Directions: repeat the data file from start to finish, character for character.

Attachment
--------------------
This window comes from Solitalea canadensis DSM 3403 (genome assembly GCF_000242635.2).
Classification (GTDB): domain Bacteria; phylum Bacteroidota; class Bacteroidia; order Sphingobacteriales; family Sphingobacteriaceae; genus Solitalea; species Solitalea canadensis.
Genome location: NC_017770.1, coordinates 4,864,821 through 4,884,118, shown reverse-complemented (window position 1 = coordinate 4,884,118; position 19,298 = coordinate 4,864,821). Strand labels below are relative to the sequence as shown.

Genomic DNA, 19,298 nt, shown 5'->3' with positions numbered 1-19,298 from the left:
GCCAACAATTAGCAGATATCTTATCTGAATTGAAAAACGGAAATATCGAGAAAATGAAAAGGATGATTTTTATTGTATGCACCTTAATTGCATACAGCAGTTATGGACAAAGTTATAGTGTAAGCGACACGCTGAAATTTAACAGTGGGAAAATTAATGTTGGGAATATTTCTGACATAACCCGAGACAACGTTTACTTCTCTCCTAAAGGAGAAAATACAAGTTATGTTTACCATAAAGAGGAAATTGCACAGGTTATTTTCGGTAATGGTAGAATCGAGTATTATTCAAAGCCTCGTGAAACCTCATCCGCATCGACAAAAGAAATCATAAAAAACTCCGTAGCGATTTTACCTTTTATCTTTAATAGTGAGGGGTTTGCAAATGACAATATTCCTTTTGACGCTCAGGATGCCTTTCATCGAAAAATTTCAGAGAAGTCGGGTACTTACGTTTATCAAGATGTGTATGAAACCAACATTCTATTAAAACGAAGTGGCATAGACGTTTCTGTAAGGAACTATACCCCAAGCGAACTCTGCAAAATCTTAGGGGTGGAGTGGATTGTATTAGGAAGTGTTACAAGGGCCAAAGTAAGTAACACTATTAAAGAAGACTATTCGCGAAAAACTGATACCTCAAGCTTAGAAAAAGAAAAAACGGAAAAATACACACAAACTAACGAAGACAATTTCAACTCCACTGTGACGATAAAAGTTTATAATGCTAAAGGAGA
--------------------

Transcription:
This window comes from Solitalea canadensis DSM 3403 (genome assembly GCF_000242635.2).
Classification (GTDB): domain Bacteria; phylum Bacteroidota; class Bacteroidia; order Sphingobacteriales; family Sphingobacteriaceae; genus Solitalea; species Solitalea canadensis.
Genome location: NC_017770.1, coordinates 4,864,821 through 4,884,118, shown reverse-complemented (window position 1 = coordinate 4,884,118; position 19,298 = coordinate 4,864,821). Strand labels below are relative to the sequence as shown.

Genomic DNA, 19,298 nt, shown 5'->3' with positions numbered 1-19,298 from the left:
GCCAACAATTAGCAGATATCTTATCTGAATTGAAAAACGGAAATATCGAGAAAATGAAAAGGATGATTTTTATTGTATGCACCTTAATTGCATACAGCAGTTATGGACAAAGTTATAGTGTAAGCGACACGCTGAAATTTAACAGTGGGAAAATTAATGTTGGGAATATTTCTGACATAACCCGAGACAACGTTTACTTCTCTCCTAAAGGAGAAAATACAAGTTATGTTTACCATAAAGAGGAAATTGCACAGGTTATTTTCGGTAATGGTAGAATCGAGTATTATTCAAAGCCTCGTGAAACCTCATCCGCATCGACAAAAGAAATCATAAAAAACTCCGTAGCGATTTTACCTTTTATCTTTAATAGTGAGGGGTTTGCAAATGACAATATTCCTTTTGACGCTCAGGATGCCTTTCATCGAAAAATTTCAGAGAAGTCGGGTACTTACGTTTATCAAGATGTGTATGAAACCAACATTCTATTAAAACGAAGTGGCATAGACGTTTCTGTAAGGAACTATACCCCAAGCGAACTCTGCAAAATCTTAGGGGTGGAGTGGATTGTATTAGGAAGTGTTACAAGGGCCAAAGTAAGTAACACTATTAAAGAAGACTATTCGCGAAAAACTGATACCTCAAGCTTAGAAAAAGAAAAAACGGAAAAATACACACAAACTAACGAAGACAATTTCAACTCCACTGTGACGATAAAAGTTTATAATGCTAAAGGAGA